I never got a chance to photograph the historic landmark that was the Fulton Fish Market on the East River in Lower Manhattan, a short walk from Brooklyn Bridge. The market moved to its current location at Hunts Point in the Bronx in November 2005, when I was just discovering photography. While visiting my family in NYC last week, I decided to remedy this situation and photograph its latest reincarnation.
The Fulton Fish Market opened in its original location on South Street in 1822. At first it just sold retail, catering to the locals in Brooklyn and the surrounding areas. By 1850, it became primarily a wholesale market, the most important East Coast fish market in the USA, selling to restaurants and seafood retailers. In its first 100 years, fishing boats along the Atlantic Ocean came to the market docks to offload their catch. However, by the 1950s, most of the fish were brought in by trucks rather than directly from the fishermen. Now the fish are flown or trucked in from all over the world.
Dubbed “the New York stock exchange of seafood”, “New York City built the $86 million state-of-the-art New Fulton Fish Market to retain the region’s valuable wholesale seafood industry. The Fulton Fish Market handles about one-third of the New York’s total seafood demand. The [m]arket is second in size worldwide only to Tokyo’s Tsukiji wholesale seafood market. [It] handles millions of pounds of seafood daily and annual sales exceed one billion dollars”. ¹
Even the trip to the market was an interesting affair. It took me over a week of phone calls to get to the right person to get a press pass. The Fulton Fish Market is a private building with entrance fees and own security, so it was important to secure proper authorization before heading there in the middle of the night. The market is open from 1 am to 7 am, with much of the activity happening around 4. I was told Thursdays were the busiest days, so I decided to arrive there by 3 am on a Thursday. My sister graciously lent me her car and a GPS-enabled phone, so I could find my way to the market and back in the middle of night, an hour of driving each way. New Yorkers like to dig up streets and do what seems like a never-ending street construction, so being navigated by a GPS device saved me from being hopelessly lost in Manhattan and the Bronx. It was interesting driving from the southern tip of Brooklyn through Manhattan and into the Bronx. It was also a treat to drive over the Manhattan Bridge on the way to the market and the Brooklyn Bridge on the way back, something I’ve never done before.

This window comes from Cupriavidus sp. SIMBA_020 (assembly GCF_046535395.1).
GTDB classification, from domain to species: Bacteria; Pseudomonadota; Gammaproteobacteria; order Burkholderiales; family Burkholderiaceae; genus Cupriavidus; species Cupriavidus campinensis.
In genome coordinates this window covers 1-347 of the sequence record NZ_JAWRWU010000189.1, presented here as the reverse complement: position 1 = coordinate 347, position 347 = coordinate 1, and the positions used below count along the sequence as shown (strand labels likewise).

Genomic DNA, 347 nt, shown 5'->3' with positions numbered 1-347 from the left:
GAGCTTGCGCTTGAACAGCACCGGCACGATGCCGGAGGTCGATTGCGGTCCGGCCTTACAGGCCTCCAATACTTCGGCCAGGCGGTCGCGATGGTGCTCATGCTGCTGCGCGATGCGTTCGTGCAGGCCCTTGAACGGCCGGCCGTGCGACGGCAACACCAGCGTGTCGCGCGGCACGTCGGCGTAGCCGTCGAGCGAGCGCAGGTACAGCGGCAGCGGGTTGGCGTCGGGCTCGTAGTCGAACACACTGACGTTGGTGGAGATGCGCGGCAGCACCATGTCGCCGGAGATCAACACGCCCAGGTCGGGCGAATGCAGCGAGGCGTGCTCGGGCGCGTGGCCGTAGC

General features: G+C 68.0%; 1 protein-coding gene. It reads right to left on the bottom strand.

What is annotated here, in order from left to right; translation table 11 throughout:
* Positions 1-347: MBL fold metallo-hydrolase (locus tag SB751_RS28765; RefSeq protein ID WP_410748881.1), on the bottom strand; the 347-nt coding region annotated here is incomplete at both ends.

References: ¹ http://www.newfultonfishmarket.com/history.html and ² http://en.wikipedia.org/wiki/Fulton_Fish_Market